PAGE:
Wednesday was an extremely volatile day, with the stock market recovering from large declines to post solid gains by the end of the session. After having lost more than 500 points in the morning, the Dow Jones Industrial Average finished with a triple-digit gain, and other major benchmarks also bounced back into the green by the day's end. Chinese retaliation on the trade front initially raised concerns of a full-blown trade war, but investors quickly quashed those fears and focused instead on hoped-for strength in companies' fundamental performance in the coming earnings season. Good news from some key individual stocks also contributed to a positive mood. Frontier Communications (NASDAQ:FTR), Triangle Capital (NYSE:TCAP), and Hormel Foods (NYSE:HRL) were among the best performers on the day. Here's why they did so well.
Will Frontier seek some advice?
Shares of Frontier Communications jumped 9% on speculation that the telecommunications company would seek advice on some potential strategic moves. Reports suggested that Frontier had engaged an investment banking specialist to help it with potential divestitures of assets. If true, the move would make sense as Frontier tries to work its way through an extensive debt load while focusing its attention on its best future business opportunities. With major acquisitions not having gone as well as shareholders had hoped, Frontier has only a limited amount of time left to make positive moves that can help return the telecom company to a more successful trajectory.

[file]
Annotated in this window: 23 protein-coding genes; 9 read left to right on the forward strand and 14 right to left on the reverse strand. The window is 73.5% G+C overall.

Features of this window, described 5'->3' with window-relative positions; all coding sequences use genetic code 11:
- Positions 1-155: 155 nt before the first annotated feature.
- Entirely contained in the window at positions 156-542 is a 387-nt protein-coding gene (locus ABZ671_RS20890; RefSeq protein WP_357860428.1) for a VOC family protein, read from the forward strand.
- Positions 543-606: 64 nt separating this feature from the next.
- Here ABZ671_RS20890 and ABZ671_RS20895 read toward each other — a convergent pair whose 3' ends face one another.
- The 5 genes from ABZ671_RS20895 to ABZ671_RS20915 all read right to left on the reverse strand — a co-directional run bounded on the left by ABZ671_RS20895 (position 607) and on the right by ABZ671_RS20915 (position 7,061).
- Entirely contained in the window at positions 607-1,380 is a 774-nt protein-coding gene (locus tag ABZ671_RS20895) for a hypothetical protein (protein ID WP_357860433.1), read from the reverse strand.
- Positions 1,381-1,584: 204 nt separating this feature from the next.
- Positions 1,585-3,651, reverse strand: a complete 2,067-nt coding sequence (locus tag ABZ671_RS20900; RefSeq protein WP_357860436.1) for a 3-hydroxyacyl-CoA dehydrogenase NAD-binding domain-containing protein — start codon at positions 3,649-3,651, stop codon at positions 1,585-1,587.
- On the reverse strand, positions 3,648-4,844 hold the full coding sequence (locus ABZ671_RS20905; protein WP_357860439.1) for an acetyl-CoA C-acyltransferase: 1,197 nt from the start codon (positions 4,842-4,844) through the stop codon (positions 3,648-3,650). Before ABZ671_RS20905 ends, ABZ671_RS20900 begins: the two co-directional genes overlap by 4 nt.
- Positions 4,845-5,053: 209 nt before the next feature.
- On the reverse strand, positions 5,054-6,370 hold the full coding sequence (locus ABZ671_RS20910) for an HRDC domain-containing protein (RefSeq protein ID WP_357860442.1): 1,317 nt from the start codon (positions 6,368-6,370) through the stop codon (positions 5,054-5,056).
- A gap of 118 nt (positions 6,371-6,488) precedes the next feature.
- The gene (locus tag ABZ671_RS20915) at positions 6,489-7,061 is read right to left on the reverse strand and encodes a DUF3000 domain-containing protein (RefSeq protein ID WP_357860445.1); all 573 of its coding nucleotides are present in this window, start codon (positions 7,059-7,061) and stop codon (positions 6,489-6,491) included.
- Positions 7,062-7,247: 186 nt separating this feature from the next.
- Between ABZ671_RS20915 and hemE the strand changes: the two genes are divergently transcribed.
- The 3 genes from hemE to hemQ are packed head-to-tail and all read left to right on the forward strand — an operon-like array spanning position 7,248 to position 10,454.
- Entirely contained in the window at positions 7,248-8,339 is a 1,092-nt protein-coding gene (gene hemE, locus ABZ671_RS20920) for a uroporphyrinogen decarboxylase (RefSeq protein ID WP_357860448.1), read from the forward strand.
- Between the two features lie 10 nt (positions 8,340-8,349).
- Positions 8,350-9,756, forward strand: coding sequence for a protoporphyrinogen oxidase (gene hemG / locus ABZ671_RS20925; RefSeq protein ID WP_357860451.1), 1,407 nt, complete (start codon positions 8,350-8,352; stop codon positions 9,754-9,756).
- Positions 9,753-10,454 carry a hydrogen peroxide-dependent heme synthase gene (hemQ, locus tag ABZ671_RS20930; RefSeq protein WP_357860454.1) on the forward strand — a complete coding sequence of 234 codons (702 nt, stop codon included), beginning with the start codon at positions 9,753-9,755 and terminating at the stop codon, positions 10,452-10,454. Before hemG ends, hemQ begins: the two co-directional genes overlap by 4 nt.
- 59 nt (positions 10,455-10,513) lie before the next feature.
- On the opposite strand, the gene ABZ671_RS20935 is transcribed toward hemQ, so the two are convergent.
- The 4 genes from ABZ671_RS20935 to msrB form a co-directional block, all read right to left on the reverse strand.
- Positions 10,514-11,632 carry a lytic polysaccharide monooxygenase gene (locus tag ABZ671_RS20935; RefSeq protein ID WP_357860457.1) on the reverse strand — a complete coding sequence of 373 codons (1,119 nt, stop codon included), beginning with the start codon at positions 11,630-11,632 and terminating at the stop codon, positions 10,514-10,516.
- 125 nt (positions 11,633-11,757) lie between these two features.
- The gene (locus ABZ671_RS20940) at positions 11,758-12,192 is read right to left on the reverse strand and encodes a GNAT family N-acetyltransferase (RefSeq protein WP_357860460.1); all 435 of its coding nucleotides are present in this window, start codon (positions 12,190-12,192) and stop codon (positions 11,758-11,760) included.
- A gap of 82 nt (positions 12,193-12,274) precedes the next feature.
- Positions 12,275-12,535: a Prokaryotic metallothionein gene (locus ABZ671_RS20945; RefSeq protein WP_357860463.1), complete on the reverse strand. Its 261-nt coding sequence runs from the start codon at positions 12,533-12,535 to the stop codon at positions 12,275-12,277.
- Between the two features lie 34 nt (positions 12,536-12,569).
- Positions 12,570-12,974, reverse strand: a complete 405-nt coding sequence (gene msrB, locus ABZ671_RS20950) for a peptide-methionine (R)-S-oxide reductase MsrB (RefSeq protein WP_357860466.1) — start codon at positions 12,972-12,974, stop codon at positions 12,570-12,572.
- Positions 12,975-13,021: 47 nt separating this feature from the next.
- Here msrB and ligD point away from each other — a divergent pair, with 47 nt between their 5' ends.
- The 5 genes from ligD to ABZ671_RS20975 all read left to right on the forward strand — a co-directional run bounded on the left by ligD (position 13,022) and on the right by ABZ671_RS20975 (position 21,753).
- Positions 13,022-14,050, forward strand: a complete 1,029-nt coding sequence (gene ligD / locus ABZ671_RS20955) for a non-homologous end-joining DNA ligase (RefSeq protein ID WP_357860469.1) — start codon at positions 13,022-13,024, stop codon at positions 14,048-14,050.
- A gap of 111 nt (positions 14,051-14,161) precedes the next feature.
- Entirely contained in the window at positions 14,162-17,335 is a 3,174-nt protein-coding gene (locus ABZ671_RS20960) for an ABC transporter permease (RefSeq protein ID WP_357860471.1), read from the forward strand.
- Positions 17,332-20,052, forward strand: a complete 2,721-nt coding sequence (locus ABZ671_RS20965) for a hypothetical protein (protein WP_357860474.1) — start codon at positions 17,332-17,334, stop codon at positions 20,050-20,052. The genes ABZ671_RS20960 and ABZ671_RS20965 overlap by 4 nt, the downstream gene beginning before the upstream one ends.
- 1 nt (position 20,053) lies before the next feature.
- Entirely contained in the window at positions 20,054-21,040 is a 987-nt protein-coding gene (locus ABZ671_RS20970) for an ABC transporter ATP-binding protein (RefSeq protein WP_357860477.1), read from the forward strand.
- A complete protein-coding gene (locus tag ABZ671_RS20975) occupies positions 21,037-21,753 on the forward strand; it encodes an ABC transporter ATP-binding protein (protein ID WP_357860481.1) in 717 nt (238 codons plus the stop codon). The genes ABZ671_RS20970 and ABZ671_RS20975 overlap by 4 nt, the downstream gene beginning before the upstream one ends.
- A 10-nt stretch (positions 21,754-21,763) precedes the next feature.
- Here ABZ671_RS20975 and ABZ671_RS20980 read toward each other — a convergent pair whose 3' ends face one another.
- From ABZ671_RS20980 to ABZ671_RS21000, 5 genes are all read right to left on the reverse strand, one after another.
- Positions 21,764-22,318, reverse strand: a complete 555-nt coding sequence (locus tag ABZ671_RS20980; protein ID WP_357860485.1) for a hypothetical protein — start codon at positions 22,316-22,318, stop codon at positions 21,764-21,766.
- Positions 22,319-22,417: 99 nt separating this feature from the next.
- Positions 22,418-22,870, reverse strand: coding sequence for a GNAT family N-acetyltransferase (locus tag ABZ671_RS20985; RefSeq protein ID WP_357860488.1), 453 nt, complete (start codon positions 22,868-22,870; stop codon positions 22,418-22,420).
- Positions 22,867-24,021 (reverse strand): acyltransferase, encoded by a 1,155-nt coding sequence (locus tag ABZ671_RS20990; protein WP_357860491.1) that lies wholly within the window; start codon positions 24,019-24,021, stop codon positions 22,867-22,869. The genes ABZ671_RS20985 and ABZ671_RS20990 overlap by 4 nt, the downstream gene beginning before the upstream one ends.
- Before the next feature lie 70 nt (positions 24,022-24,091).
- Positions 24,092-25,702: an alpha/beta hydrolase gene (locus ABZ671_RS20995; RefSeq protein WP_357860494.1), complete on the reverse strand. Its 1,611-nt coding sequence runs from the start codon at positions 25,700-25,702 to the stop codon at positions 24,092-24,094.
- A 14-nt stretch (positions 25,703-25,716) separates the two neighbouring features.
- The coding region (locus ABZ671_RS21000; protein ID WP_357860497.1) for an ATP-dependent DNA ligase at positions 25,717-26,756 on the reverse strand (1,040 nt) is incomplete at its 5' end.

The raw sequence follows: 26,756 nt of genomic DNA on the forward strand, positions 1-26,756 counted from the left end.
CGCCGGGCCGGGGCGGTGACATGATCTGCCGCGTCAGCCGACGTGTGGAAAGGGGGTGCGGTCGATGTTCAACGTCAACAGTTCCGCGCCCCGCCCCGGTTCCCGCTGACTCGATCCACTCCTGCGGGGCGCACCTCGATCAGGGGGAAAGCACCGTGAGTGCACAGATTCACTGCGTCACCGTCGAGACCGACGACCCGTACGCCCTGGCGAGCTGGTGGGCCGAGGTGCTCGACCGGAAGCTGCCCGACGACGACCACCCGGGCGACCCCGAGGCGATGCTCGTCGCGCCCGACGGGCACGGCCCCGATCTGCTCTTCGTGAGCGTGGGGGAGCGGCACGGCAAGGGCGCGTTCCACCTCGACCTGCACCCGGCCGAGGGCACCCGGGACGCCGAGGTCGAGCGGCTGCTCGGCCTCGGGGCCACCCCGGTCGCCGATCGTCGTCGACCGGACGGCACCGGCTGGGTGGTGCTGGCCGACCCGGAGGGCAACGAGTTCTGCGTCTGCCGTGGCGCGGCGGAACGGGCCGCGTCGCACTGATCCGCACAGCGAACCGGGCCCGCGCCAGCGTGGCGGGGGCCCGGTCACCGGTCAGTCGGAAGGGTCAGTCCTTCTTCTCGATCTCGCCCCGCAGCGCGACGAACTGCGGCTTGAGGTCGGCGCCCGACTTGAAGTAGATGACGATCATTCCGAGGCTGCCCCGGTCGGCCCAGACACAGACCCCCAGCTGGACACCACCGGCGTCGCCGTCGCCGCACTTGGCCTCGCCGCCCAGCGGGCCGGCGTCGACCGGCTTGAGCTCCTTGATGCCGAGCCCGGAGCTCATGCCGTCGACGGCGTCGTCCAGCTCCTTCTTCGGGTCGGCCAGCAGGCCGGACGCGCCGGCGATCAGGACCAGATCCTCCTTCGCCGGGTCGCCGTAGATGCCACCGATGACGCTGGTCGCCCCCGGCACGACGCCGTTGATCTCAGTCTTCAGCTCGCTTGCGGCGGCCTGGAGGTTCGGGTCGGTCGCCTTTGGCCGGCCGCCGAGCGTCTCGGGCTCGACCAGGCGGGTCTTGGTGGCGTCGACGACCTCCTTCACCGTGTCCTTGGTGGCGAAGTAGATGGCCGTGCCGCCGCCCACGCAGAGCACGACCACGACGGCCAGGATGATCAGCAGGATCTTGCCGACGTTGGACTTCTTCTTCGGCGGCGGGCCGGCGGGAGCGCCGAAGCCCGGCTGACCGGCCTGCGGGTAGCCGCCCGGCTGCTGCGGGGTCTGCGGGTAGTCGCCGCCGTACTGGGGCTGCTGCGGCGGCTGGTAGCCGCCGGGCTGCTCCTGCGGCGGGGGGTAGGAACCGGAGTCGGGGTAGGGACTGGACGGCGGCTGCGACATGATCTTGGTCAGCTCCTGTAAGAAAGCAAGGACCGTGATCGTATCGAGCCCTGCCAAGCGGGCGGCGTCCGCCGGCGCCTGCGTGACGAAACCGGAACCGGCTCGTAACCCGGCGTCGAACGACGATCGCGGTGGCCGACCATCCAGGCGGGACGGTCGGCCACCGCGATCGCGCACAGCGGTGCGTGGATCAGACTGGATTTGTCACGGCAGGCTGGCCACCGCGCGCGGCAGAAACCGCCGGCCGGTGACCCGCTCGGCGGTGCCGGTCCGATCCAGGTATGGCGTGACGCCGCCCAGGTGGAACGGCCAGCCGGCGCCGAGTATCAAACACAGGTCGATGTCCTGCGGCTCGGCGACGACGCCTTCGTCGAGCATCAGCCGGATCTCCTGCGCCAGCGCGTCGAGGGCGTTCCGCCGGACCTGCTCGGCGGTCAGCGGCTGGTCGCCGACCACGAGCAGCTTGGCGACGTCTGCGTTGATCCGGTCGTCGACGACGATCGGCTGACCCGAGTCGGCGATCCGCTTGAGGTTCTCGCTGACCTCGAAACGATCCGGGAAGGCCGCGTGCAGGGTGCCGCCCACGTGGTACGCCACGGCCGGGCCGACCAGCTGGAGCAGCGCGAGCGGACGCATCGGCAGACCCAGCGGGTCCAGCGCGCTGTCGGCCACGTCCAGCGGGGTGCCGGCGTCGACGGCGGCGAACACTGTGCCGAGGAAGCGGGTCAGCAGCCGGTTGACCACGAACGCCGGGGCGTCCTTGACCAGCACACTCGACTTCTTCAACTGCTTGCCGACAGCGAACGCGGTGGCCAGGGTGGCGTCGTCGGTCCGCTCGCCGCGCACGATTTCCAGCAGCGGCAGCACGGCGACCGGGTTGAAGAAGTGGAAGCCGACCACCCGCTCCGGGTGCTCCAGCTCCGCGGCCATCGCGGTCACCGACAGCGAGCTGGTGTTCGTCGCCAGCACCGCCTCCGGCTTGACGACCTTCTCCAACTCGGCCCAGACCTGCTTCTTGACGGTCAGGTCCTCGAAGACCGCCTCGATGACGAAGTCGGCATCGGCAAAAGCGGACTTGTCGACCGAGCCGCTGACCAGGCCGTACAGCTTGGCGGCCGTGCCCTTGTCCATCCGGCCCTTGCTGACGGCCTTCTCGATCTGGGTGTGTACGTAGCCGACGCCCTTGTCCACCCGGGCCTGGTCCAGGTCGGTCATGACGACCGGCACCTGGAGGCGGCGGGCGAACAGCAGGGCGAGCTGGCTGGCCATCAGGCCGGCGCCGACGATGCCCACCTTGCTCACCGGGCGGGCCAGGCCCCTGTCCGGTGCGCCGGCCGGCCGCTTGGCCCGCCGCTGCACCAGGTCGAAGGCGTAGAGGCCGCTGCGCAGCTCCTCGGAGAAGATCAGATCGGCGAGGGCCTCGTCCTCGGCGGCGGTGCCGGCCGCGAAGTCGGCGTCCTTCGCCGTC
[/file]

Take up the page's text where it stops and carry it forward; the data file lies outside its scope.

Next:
Triangle makes a deal
Triangle Capital stock climbed 10% after the business development company announced the sale of its investment portfolio and a new agreement with an investment advisory firm. Triangle will get $981 million in cash from Benefit Street Partners in exchange for its portfolio of assets, and it will accept an $85 million payment from investment advisory company Barings to become Triangle's advisor. Shareholders will get the benefit of the $85 million payment in the form of a $1.78-per-share distribution, and then Barings will invest the $981 million within the continuing Triangle entity. If investors approve the deal, Triangle could look very different by this summer.
Hormel: looking to buy?
Finally, shares of Hormel Foods picked up 5%. The food company behind products like Spam and Dinty Moore beef stew was the subject of a report in The Wall Street Journal suggesting that Hormel has looked at private equity sources to find potentially interesting targets for acquisitions. Despite concerns about Chinese tariffs that would focus on food sellers, Hormel is seeing the benefit of its strategy to stay in front of changing consumer preferences by acquiring popular food companies. Moreover, as long as trade issues don't become overly contentious, Hormel's international strategy to expand into hot areas like Latin America and Asia could deliver even faster growth in the future.